What constitute stealing? I work as marketing officer in a well established company. The nature of my job involves handling of company’s money at times. I have had course to take from such money when I am in dire need at times .
I often return it as soon as posssible . There was an occasion the company required the money which I received from a client. Unfortunately , I had used part of it, so I had to tell a lie. A friend told me my action amounted to stealing. So I want to know if my friend is right — Jude
I would like to answer this question purely from the point of law. Reason is that there are certain act which amount to stealing which most people are not aware of and taken for granted .
There are also some act which do not necessary fall within legal meaning of stealing but which people assume them to be. Section 382- 384 of the criminal code dwell extensively on acts that the law regard as stealing . According to the criminal code, “A person who fraudulently take anything capable of being stolen or fraudulently converts to his own use or to the use of any other person anything capable of being stolen, is said to steal that thing.
(2) A Person who takes or converts anything capable of being stolen is deemed to do so fraudulently if he does so with any of the following intcnts:
(a) an intent permanently to deprive the owner of the thing of it; (b) an intent permanently to deprive any person who has any special property in the thing of such property; (c) an intent to use the thing as a pledge or security; (d) an intent to part with it on a condition as to its return which the person taking or converting it may be unable to perform;
(e) an intent to deal with it in such-a manner that-it cannot be returned in the condition in which it was at the time of the taking conversion; (f) in the case of money, an intent to use it at the will of the person who takes or converts it, although he may intend afterwards to repay the· amount to the owner.
(3) The taking or conversion may be fraudulent. Although it is effected without secrecy or attempt at concealment.
(4) In the case of conversion. It is immaterial whether the thing converted is taken for the purpose of conversion, or whether it is at the time of the conversion in the possession of the person who converts it. It is also inmaterial that the person who converts the property is the holder of a power of attorney for the disposition of it, or is otherwise authorised to dispose of the property. .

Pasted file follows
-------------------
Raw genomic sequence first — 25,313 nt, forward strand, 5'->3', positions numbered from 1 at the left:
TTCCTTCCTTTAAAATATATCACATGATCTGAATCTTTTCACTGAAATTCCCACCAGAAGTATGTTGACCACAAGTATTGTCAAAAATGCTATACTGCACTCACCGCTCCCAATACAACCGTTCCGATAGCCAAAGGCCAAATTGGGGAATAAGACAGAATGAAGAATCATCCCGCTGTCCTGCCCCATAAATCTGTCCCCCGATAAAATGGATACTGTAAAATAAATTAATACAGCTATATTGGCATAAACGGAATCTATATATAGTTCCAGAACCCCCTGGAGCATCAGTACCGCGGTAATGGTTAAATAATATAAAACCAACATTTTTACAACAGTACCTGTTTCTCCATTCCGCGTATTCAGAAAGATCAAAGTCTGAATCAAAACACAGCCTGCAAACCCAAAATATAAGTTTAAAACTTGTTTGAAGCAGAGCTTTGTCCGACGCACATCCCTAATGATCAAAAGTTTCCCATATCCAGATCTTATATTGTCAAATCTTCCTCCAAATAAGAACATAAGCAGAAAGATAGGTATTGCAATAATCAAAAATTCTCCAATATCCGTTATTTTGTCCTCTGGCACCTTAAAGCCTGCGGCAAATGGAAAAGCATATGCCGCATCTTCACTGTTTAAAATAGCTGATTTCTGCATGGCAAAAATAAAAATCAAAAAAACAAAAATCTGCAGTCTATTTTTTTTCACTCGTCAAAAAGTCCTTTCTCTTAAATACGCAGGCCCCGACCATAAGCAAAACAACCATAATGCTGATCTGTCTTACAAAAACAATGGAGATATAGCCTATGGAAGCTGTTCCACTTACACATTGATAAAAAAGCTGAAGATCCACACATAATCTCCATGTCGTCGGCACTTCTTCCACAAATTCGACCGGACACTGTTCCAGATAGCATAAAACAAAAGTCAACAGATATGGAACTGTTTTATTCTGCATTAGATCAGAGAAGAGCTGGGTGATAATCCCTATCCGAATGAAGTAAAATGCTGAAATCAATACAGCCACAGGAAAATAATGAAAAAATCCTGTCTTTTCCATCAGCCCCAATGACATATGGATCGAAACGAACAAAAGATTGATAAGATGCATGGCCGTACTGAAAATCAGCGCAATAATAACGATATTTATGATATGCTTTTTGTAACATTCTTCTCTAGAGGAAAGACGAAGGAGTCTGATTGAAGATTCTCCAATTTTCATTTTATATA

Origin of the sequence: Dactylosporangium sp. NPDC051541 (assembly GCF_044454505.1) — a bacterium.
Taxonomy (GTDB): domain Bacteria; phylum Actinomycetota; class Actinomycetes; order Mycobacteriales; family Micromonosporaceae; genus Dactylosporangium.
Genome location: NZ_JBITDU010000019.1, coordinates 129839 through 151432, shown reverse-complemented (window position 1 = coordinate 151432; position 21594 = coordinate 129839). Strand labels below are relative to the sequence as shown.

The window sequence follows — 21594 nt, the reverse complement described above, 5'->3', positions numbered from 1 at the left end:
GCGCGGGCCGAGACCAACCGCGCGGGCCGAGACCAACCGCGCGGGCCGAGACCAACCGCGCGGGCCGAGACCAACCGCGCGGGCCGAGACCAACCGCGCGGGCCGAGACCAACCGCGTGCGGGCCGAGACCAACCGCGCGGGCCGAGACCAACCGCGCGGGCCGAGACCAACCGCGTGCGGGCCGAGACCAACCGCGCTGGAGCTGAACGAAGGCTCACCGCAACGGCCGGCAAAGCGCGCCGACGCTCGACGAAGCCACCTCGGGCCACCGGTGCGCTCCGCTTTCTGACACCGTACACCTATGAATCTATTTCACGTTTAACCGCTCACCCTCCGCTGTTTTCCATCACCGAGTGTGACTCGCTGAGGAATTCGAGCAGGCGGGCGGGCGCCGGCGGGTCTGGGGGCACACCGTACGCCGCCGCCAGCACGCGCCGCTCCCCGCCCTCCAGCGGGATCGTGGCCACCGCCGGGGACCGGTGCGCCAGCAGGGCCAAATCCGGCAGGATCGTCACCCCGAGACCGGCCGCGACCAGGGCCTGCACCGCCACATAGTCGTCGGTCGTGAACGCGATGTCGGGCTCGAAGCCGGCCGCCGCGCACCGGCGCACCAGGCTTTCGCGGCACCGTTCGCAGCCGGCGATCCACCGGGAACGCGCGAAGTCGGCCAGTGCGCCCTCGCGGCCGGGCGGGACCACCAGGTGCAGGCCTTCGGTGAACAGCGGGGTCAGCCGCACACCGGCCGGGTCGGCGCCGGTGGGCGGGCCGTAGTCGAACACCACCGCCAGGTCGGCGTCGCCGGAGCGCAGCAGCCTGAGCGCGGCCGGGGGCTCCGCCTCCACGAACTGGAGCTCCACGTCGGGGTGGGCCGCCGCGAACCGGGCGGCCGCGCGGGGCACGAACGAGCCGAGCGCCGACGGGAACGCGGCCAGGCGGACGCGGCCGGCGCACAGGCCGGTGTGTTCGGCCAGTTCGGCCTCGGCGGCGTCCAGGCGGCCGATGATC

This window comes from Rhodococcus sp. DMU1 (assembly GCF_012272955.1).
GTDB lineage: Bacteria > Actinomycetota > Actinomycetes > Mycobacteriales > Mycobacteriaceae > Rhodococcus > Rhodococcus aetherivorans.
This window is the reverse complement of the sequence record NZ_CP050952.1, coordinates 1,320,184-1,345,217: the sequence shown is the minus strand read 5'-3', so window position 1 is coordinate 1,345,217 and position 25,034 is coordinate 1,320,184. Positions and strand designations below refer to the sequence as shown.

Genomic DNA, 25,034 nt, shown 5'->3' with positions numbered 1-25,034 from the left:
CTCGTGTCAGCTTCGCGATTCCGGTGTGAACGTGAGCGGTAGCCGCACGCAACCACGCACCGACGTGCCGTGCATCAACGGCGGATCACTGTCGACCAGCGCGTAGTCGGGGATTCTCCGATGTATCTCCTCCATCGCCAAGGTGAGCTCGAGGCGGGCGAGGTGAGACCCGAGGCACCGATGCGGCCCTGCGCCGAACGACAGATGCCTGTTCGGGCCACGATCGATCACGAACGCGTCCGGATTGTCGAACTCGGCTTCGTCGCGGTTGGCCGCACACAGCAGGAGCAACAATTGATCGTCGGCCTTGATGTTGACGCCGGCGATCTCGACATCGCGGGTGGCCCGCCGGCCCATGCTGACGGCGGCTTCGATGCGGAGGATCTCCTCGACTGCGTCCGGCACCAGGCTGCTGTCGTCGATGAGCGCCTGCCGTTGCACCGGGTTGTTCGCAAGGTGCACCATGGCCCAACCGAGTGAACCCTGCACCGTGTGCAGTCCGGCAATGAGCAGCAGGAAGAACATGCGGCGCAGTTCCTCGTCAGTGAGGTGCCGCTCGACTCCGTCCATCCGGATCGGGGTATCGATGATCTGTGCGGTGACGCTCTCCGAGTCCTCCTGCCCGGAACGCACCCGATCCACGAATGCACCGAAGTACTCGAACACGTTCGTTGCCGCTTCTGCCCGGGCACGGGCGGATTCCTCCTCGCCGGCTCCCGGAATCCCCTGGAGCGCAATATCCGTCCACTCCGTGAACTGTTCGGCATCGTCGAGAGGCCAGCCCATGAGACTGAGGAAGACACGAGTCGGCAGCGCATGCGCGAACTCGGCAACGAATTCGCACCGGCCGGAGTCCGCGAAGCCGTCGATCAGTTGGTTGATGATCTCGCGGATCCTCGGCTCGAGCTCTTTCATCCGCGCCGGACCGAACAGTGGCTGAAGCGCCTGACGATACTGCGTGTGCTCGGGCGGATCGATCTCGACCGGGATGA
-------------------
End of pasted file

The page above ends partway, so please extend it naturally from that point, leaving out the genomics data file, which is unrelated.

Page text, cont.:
(5) When a thing converted has been lost by the owner and found by person who converts it, the conversion is not deemed to be fraudulent if at the time of the conversion, the person taking or converting the thing does not know who is the owner and believes on reasonable grounds that the owner cannot be discovered.
(6) A person shall not be deemed to take a thing unless he moves the thing or causes it to move.
384. (1) When a factor or agent pledges or gives a lien on any goods or document of title to goods entrusted to him for the purpose of sale or otherwise for any sum of money not greater than the amount due to him from his principal at the time of pledging or giving the lien, together with the amount of any bill of exchange or promissory note accepted or made by him for or on account of his principal, such dealing with the goods or document of title is not deemed to be stealing.
(2)When a servant, contrary to his master’s orders, takes from his possession any food in order that it may be given to an animal, belonging to or in the possession of his master, such taking is not deemed to be stealing.
385. When a person receives, either alone or jointly with another person, any money or valuable security or a power of attorney for the sale, mortgage, pledge, or other disposition, of any property, whether capable of being stolen or not, with a direction in either case that such money or any part thereof, or any other money received in exchange for it, or any part thereof, or the proceeds or any part of the proceeds of such security, or of such mortgage, pledge, or other disposition, shall be applied to any purpose or paid to any person specified in the direction, such money and proceeds are deemed to be the property of the person from whom the money, security, or power of attorney, was received until the direction has been complied with; Provided that if the person receiving the money, security, or power of attorney, and the person from whom he receives it, ordinarily deal with each other on such terms that in the absence of any special direction all money paid to the· former on account of the latter would be properly treated as an item in a debtor and creditor account between them, the former cannot be charged with stealing the money or any such proceeds unless the direction is in writing.